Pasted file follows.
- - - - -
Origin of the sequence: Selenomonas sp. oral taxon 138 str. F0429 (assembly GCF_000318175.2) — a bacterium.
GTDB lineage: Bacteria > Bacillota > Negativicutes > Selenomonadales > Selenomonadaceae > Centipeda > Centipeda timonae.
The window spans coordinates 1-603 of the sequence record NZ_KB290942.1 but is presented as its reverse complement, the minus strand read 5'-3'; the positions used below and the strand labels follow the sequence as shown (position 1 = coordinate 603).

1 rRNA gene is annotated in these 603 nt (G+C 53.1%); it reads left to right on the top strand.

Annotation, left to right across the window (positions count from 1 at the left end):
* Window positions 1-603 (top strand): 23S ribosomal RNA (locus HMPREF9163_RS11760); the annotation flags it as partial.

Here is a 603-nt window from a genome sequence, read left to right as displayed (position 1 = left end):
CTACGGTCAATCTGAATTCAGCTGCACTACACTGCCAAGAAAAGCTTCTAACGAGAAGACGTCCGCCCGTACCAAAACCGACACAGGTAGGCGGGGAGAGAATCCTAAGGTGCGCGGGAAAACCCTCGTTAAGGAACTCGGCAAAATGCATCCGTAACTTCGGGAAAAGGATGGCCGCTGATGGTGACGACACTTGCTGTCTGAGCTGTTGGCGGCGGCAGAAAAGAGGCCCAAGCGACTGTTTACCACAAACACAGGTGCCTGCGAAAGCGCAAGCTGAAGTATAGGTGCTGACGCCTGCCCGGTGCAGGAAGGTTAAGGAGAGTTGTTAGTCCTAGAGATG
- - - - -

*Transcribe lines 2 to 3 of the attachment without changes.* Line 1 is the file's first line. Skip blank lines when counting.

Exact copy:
GTDB lineage: Bacteria > Bacillota > Negativicutes > Selenomonadales > Selenomonadaceae > Centipeda > Centipeda timonae.
The window spans coordinates 1-603 of the sequence record NZ_KB290942.1 but is presented as its reverse complement, the minus strand read 5'-3'; the positions used below and the strand labels follow the sequence as shown (position 1 = coordinate 603).